If it hadn't been for the vociferous praise from a friend, wild horses couldn't have dragged me to watch Lars Von Trier's latest controversy. Not only did it seem to be thoroughly unpleasant but having recently been joined by our second son the timing couldn't have been any worse for a film which follows the tortured path of a couple grieving after the death of their toddler. It doesn't matter who you are though, or what your familial setup might be, Antichrist is always going to be an uncomfortable and uncompromising watch. Deeply troubling, controversial in the truest sense of the word and as admirable as it is repulsive, I'm still not entirely sure how I feel but after a week or two I am at least ready to get something out there.
Wednesday, 17 February 2010
It is an uncompromising start, Von Trier seems keen to set out his stall early. The first few minutes of the film, shot in beautiful slow motion black-and-white, show Willem Defoe as 'He' and Charlotte Gainsbourg as 'She' making love, including a close-up shot of a thrusting, erect penis so that you can accuse him of pornography and the simultaneous, slow, almost balletic sequence events that leads to the couple's son falling from their apartment window onto the snowy street below. We are then into Grief, the name of this first section, which has hospitalised and medicated her and left him, who is a therapist, with the cold detachment of a professional, searching for the best way to help her through her grief. At first we feel huge sympathy for Gainsbourg, crippled by her grief, lashing out for some kind of purchase on her emotions, whilst at the same time being repelled by Defoe's clinical and arrogant treatment of his partner. You sense that there can only be danger once the barrier between lover and therapist has been broken down and this feeling only intensifies when the couple leave the oppression of their apartment for the rural retreat they call Eden.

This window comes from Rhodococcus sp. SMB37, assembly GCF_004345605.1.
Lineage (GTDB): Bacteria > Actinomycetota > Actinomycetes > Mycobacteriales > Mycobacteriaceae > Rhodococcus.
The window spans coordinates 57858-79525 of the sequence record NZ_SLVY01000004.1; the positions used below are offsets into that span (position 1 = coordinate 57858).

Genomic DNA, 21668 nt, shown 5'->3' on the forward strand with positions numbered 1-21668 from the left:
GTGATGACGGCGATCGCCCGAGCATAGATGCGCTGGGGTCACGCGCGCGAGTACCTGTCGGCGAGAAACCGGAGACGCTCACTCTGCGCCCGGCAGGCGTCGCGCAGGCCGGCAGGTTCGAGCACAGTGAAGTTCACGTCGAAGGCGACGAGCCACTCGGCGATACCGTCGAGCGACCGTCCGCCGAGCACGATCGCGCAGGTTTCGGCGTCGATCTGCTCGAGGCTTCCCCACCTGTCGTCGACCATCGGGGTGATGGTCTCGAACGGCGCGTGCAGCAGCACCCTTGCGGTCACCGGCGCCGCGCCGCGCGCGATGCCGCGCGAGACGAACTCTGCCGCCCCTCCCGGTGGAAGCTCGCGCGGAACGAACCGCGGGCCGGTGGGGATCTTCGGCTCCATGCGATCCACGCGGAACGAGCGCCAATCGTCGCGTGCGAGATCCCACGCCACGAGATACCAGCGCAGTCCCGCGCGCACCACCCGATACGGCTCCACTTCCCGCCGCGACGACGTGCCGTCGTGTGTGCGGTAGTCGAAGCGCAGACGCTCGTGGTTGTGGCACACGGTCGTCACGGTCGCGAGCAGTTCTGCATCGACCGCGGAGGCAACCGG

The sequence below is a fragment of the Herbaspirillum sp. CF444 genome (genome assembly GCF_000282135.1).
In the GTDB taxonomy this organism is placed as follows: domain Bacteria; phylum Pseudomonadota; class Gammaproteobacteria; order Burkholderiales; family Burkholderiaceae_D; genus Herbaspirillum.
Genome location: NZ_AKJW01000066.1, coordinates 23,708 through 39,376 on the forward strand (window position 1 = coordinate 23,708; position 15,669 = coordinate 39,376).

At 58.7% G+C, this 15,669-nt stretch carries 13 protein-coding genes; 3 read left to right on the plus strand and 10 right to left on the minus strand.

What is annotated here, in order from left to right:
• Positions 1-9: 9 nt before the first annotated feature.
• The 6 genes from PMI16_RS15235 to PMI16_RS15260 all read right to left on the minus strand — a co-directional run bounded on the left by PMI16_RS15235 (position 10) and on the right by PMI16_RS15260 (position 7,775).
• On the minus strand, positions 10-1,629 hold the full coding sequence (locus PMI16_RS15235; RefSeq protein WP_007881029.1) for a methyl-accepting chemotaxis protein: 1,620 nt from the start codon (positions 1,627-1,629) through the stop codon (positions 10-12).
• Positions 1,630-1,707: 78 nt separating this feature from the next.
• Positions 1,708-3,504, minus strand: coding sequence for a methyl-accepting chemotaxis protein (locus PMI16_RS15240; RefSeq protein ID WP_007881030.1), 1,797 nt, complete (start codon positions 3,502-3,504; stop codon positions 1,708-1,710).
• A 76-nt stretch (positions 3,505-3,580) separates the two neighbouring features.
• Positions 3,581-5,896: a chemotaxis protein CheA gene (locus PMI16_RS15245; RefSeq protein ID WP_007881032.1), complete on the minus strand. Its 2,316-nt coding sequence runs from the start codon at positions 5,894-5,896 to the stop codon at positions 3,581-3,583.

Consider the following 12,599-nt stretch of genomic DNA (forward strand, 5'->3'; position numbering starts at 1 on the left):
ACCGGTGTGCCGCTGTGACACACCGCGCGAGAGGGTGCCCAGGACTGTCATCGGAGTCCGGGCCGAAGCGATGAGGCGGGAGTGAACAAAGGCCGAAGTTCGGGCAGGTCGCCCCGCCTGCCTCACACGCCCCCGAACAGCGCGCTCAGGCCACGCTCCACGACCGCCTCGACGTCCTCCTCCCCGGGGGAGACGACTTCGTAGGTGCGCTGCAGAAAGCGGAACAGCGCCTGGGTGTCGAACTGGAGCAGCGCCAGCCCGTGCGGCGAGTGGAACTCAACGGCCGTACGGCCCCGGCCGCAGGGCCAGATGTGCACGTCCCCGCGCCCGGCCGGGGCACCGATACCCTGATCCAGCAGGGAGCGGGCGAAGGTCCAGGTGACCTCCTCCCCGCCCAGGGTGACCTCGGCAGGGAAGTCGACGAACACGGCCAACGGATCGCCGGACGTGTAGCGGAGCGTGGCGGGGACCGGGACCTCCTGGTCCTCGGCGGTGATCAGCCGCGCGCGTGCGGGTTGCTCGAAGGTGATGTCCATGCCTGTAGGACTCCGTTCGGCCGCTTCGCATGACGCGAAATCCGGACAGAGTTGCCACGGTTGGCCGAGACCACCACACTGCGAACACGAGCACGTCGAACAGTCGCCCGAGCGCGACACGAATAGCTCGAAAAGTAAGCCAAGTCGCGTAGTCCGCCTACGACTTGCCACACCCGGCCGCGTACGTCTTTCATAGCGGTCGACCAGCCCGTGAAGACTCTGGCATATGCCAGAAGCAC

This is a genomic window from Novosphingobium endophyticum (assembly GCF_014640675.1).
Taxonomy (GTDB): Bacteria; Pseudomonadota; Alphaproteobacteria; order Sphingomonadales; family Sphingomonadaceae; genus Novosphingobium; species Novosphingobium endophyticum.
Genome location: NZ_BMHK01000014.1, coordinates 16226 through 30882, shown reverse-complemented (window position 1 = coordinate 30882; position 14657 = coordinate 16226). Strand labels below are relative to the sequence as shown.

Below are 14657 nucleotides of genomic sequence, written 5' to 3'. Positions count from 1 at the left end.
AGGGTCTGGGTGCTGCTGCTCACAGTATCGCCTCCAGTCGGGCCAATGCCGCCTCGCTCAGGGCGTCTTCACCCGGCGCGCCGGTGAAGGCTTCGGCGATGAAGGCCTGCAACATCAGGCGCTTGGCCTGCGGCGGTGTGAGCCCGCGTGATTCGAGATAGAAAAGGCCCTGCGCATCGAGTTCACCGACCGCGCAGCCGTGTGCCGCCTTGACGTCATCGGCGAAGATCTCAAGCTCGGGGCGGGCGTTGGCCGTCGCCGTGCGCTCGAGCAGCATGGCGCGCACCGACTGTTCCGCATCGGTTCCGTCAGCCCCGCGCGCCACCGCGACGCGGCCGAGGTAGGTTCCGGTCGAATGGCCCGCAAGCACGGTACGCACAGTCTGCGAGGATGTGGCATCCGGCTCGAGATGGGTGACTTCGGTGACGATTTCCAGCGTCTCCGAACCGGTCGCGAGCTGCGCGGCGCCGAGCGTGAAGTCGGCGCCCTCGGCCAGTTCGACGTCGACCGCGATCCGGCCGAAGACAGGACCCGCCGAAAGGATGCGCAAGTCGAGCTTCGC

After Grief come sections entitled Pain (Chaos Reigns) and Despair (Gynocide) where rural retreat becomes a place of frightening isolation, Eden becomes Hell, and the couple embark on a course of tortured treatment, recrimination and confrontation. Von Trier's landscape is dark hued and frightening, populated by totemic animals like a doe with a stillborn fawn hanging behind it, and a rank fox which even speaks to Him ("Chaos reigns!") a horrible visual representation of Her assertion that Nature is Satan's Church. The increasingly nightmarish feel to the film continues as the violence escalates and all is enhanced by Anthony Dod Mantle's amazing cinematography; Eden is fecund and rotting, a harsh light cuts through the night and the black and white sections are deep and textured.
The torturous violence meted out wouldn't look out of place in the rash of horror flicks from the Saw stable but it isn't that or the explicit sex that worry me. It is of course the sexual politics and the inevitable accusations of misogyny. I've already mentioned our differing sympathies for He and She and these shift through the film with Von Trier providing revelations that alter our perception particularly of her. She had been working on a thesis of historical violence against women (Gynocide) but her endeavour stalled in the face of her unacceptable conclusion. Human nature is evil and therefore women are evil, a conclusion dangerously close to 'she asked for it' and one rejected emphatically by He. But those revelations about her would seem to support her thesis and the last of these is such a paradigm shift that it risks alienating part of the audience entirely. This is what I'm still struggling with. Von Trier can't really be suggesting that women are evil, their sexual desires perverse and murderous, and their relationship to their offspring ambivalently abusive; so what is he trying to say exactly? The final scene in which a crowd of faceless women surge over the hill on which He now stands alone, baffled, is perhaps an indicator of Von Trier's own bafflement and certainly a neat symbol of mine. What I can say for sure is that the film is a work of art rather than pornography of sex or violence. It is uncomfortable and difficult, challenging and unique. There is no right time to watch it but it would be a mistake to dismiss it out of hand.